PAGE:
Volunteer keeps party going strongGiving Superior High School seniors a time to celebrate safely has been Julie Rozowski’s goal for more than two decades. She joined the committee in charge of the school’s All-Night Grad Party in 1992 when her oldest child, Charity, was a junior. As the youngest of her nine children, Chase, prepares to graduate this spring, she is still at the helm of the committee.
By: Maria Lockwood, Superior Telegram
Giving Superior High School seniors a time to celebrate safely has been Julie Rozowski’s goal for more than two decades. She joined the committee in charge of the school’s All-Night Grad Party in 1992 when her oldest child, Charity, was a junior. As the youngest of her nine children, Chase, prepares to graduate this spring, she is still at the helm of the committee.
“Julie has been the heart and soul of the grad party,” said Principal Kent Bergum.
“Julie is very organized and all about the kids,” said Julie Urban, this year’s committee co-chair. “They are lucky to have someone like her in their corner.”
Prior to 1988, Superior graduates would go to parties elsewhere the evening of graduation and parents were concerned for their safety.
“So this would keep our children safe for that night and at the same time, give them a chance to hang out with all of their classmates for a fun-filled night,” said Rozowski, human resources and subfinder secretary for the Superior School District. It is truly a special night, Bergum said, that gives students a chance to celebrate one of life’s milestones together.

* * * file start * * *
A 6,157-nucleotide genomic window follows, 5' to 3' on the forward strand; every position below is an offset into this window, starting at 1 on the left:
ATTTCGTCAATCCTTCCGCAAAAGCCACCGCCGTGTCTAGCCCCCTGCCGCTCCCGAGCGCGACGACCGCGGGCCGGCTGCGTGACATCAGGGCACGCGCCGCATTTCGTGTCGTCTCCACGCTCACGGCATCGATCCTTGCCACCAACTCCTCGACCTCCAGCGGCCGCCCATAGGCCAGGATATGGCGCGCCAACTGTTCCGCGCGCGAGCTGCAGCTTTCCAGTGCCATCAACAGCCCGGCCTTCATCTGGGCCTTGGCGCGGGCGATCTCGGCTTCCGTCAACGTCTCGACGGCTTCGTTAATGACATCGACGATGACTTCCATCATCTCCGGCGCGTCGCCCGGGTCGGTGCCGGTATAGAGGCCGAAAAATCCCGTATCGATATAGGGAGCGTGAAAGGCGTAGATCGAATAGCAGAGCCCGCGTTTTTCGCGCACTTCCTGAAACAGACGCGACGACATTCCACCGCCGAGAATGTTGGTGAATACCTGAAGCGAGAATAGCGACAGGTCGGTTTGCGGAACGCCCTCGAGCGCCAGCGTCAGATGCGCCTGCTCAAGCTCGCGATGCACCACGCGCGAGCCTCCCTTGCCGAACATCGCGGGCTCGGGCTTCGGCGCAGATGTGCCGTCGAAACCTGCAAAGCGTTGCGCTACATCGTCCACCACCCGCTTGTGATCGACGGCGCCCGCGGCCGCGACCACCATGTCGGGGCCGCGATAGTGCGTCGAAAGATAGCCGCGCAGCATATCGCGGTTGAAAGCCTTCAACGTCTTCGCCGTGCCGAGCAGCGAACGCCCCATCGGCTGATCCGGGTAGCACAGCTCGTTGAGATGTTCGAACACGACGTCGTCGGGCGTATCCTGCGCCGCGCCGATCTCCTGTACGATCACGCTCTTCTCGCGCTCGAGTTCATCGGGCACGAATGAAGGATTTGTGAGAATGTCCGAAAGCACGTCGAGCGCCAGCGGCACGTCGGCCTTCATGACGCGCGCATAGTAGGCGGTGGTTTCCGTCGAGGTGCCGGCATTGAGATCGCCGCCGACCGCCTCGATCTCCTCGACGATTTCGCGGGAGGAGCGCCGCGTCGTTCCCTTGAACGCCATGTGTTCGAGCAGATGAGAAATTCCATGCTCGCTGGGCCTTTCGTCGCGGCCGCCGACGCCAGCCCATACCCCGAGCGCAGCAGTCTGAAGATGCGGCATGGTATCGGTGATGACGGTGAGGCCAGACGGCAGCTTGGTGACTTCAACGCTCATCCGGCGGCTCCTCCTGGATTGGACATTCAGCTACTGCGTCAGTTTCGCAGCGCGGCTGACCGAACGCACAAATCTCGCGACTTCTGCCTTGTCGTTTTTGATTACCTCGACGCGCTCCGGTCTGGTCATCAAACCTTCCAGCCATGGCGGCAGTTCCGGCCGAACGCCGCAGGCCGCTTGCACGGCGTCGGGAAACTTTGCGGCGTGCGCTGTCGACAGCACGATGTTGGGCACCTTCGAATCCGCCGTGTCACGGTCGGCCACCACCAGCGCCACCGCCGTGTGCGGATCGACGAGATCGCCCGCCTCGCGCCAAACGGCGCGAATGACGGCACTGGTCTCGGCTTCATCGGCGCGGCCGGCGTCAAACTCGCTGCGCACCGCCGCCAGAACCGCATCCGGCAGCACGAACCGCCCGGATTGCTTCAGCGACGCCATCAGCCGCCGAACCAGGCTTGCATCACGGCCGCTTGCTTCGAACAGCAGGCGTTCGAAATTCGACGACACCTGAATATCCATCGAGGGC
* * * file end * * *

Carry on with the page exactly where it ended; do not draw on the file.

When the party began, it had a nearly 100 percent attendance rate. In recent years, 75 to 80 percent of the seniors have attended the annual event.
Each year the students are locked into the high school for a night of games, swimming, food, prizes and more capped with a shared breakfast.
“I love working with the planning group and it’s for a great purpose, the kids!” said Urban, who also works at the district office. But she attributes the longevity of the event to Rozowski.
“Without her getting this party up and running, and keeping it going for 20-plus years, it could have easily fallen by the wayside,” Urban said. “People would forget or figure it was just too much work and give up. Not her. I imagine there have been some lean years, but somehow she kept things going. She is a wonderful mother, volunteer, and a kind and generous person. We are all lucky to know her.”
It costs $18,000 to $20,000 per year to put on the event, and a host of dedicated parents.
“We always have a fabulous group of volunteers,” Rozowski said. “It is amazing to watch what people can do and put together in the amount of time that we have.”
Most of the money comes from donations and fundraising efforts, like regular collections of shiny paper. From 4-8 p.m. this Thursday, Lillians in Duluth will donate 10 percent of the proceeds from the occasional store’s sales to the party. The business is located at 2 W. First St.
Volunteers are still needed to make this year’s event a success.
“We have decorating every Monday evening to get the decorations ready; we have a need for volunteers the night before to decorate, the night of to work it and the morning after to clean up,” Rozowski said. “We are always looking for new ideas and welcome anyone to join us at our monthly meetings. You don’t have to be a senior parent.”
The next committee meeting will be held at 5:30 p.m. April 11 in the high school cafeteria. Decorating starts at 5:30 p.m. every Monday in the back of the cafeteria. For more information, contact the high school at (715) 394-8720 or Rozowski at (715) 394-8918.